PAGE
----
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It now costs an average of £2 billion to develop a new drug, an increase from $1.2 billion in 2010. Despite the reasons for this, it is evident that firms currently have fewer incentives to innovate.

It is coming up to a year since Scott Gottlieb was appointed the head of the Food and Drug Administration (FDA). It’s been a busy one, that’s seen the launch of the process of lowering nicotine levels in cigarettes, approved self-testing kits for breast-cancer genes and an increased approval of new medicines, including a record number of copycat drugs. 

However, there is one thing that hasn’t received a lot of attention, and that’s regulating, writes The Economist. New rules were reportedly at a 20-year low in 2017. In a bid to rectify this, the FDA is planning on providing more guidance to industry, which Gottlieb hopes will help pharmaceutical firms in America develop drugs more efficiently. 

It now costs an average of £2 billion to develop a new drug, an increase from $1.2 billion in 2010. Despite the reasons for this, it is evident that firms currently have fewer incentives to innovate. 

Gottlieb has come forward with a few ways to change this. The first involves asking the agency to rethink how much information the FDA demands at an early stage. For example, with better models of a drug’s toxicity, it could be tested in animals later in the process rather than at the outset. 

The second idea is to extend to other areas of the innovative trial design that the FDA has pioneered in recent years for cancer drugs. This could mean breaking away from the traditional hard boundaries of the drug testing process. But, it is worth mentioning that trials constantly adapt by expanding and shrinking cohorts of patients depending on their response to treatment. As a result, this makes the process more efficient, and the agency is open to the inclusion of non-trial data.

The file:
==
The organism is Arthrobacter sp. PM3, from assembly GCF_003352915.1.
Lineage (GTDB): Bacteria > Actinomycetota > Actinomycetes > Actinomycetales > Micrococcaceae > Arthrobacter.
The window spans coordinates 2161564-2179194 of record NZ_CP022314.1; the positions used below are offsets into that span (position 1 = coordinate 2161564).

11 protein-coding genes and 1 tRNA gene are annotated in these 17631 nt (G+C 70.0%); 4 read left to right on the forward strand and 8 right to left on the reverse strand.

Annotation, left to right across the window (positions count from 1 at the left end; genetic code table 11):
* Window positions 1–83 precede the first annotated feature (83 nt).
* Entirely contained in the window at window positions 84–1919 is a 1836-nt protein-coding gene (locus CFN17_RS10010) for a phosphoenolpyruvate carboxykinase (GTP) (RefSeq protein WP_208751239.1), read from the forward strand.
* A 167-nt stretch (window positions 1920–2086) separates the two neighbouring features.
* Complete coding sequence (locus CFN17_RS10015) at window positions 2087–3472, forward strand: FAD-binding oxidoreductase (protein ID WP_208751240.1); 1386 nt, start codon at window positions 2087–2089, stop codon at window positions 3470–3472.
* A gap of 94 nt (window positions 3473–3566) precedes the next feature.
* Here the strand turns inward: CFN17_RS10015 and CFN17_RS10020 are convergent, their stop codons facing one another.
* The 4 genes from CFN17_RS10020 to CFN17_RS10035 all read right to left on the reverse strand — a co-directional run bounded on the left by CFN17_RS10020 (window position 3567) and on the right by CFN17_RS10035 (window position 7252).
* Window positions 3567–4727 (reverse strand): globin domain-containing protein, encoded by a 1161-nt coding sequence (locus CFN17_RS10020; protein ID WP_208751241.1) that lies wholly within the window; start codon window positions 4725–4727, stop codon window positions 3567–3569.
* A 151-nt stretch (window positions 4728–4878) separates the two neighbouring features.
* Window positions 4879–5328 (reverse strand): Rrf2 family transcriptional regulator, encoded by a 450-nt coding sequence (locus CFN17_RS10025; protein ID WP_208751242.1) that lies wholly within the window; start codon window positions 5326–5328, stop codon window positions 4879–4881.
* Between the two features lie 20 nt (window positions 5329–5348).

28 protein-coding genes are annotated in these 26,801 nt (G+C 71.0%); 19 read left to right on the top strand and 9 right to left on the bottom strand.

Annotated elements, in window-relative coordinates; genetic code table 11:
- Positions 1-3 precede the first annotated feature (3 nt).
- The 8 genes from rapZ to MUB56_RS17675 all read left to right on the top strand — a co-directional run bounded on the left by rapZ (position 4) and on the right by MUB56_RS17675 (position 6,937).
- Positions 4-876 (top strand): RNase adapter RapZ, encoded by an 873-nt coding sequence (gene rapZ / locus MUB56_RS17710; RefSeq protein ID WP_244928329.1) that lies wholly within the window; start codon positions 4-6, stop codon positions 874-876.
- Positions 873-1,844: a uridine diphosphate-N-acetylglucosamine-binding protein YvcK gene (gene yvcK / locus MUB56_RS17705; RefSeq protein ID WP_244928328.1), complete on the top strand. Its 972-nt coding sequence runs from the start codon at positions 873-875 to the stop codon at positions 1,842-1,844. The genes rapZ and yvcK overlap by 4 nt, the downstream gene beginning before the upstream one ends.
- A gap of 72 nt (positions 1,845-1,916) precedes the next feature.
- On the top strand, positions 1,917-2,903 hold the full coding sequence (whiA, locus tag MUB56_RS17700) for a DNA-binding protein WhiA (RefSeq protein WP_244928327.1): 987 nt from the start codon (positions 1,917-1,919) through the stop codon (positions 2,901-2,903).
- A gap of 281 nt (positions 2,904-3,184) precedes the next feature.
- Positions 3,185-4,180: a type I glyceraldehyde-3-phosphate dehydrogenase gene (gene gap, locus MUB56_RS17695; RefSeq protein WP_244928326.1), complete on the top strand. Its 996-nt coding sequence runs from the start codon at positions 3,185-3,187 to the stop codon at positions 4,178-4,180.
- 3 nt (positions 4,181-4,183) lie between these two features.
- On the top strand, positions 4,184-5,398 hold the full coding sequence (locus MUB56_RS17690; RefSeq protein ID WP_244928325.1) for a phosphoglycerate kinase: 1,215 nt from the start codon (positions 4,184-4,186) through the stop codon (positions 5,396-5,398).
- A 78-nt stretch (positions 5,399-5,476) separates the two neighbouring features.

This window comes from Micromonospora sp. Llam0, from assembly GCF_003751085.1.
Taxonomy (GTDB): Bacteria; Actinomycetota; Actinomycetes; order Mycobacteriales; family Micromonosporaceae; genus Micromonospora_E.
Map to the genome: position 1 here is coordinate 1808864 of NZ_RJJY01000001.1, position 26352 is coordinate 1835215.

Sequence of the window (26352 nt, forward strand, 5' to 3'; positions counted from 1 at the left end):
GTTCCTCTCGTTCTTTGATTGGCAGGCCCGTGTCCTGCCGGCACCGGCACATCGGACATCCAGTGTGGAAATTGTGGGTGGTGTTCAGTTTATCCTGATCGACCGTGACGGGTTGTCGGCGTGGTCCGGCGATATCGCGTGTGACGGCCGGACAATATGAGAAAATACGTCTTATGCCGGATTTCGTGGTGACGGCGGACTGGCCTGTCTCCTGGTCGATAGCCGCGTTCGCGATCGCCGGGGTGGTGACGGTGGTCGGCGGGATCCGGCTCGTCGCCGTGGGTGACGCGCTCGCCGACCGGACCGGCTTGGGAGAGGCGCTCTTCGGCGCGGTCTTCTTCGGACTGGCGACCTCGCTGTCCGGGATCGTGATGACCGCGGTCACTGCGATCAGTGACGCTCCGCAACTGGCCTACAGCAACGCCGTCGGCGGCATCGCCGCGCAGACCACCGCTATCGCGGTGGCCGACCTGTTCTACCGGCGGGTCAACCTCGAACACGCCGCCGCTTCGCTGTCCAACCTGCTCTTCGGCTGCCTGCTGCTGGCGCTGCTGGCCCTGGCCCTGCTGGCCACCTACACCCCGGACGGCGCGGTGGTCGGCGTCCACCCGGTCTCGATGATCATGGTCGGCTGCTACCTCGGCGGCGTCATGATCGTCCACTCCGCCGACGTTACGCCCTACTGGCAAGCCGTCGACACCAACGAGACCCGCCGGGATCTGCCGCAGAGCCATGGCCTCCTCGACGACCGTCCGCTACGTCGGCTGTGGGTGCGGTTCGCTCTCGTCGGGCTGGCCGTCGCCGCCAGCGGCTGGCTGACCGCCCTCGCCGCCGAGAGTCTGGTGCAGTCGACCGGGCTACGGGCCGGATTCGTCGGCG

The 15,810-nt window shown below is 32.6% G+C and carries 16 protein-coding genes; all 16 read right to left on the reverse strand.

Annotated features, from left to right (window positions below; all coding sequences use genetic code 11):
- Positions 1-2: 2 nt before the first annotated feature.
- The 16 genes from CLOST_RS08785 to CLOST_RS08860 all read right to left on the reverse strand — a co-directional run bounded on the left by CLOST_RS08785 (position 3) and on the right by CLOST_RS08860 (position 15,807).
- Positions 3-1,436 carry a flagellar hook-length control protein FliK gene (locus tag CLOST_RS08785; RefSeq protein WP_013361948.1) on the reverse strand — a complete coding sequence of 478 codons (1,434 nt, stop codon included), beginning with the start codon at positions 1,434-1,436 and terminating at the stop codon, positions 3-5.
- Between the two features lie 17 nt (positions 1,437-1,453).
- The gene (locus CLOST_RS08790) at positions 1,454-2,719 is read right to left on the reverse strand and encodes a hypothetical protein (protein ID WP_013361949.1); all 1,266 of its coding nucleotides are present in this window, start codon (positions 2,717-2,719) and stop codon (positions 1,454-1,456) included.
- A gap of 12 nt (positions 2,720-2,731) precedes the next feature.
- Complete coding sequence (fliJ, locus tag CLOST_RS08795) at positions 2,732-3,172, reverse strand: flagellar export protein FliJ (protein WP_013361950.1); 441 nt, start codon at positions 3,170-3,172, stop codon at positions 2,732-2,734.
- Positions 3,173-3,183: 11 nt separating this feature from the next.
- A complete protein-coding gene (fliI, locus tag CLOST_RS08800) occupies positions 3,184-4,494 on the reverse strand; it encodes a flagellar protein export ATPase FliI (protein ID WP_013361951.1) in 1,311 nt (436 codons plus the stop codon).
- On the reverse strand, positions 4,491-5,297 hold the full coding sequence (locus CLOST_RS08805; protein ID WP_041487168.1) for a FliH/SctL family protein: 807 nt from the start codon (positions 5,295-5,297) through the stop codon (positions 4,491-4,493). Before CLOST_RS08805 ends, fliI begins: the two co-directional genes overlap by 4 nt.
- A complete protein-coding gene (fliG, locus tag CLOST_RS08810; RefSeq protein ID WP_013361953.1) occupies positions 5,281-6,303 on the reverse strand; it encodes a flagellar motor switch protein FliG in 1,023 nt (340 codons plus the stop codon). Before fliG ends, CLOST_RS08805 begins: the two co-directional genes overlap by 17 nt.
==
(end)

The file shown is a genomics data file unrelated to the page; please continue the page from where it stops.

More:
With the recent news that some cancer drugs don’t need to show that they extend overall survival, rather than just prolong a patients life without the cancer getting worse, Gottlieb has another plan for Alzheimer’s. 

It’s no secret that dementia is a growing area of concern as the population ages, and there have been a number of costly failures when attempting to deal with the disease. Since 2003, more than 200 compounds for dementia have entered phase-2 clinical trials, and none have yet passed the final phase 3 trial by showing that it can slow cognitive decline and preserve the ability to perform everyday functions. 

In an attempt to counter this trend, the FDA is controversially deciding whether to approve dementia drugs based on their effect on biomarkers: signatures of genes or proteins that imply the presence and severity of a disease. It could potentially be worth the risk if overall better medicines are able to reach patients. Pharma companies have welcomed Gottlieb’s ideas with “almost uniform pleasure and happiness”, noted John Maraganore, boss of biotech company Alnylam, who also chairs industry group, BIO. 

This attitude is expected, especially since lower development costs mean higher returns. However, it is less clear how much these savings will help the industry’s giants, whose research and development efforts are stretched across a number of fields, without any deeper changes to their business models. 

Even though right now it remains to be seen if Gottlieb’s approach can improve efficiency and innovation across the industry, his tenure may well be judged a success if he manages to slow their decline. But for now, the rest is up to the industry.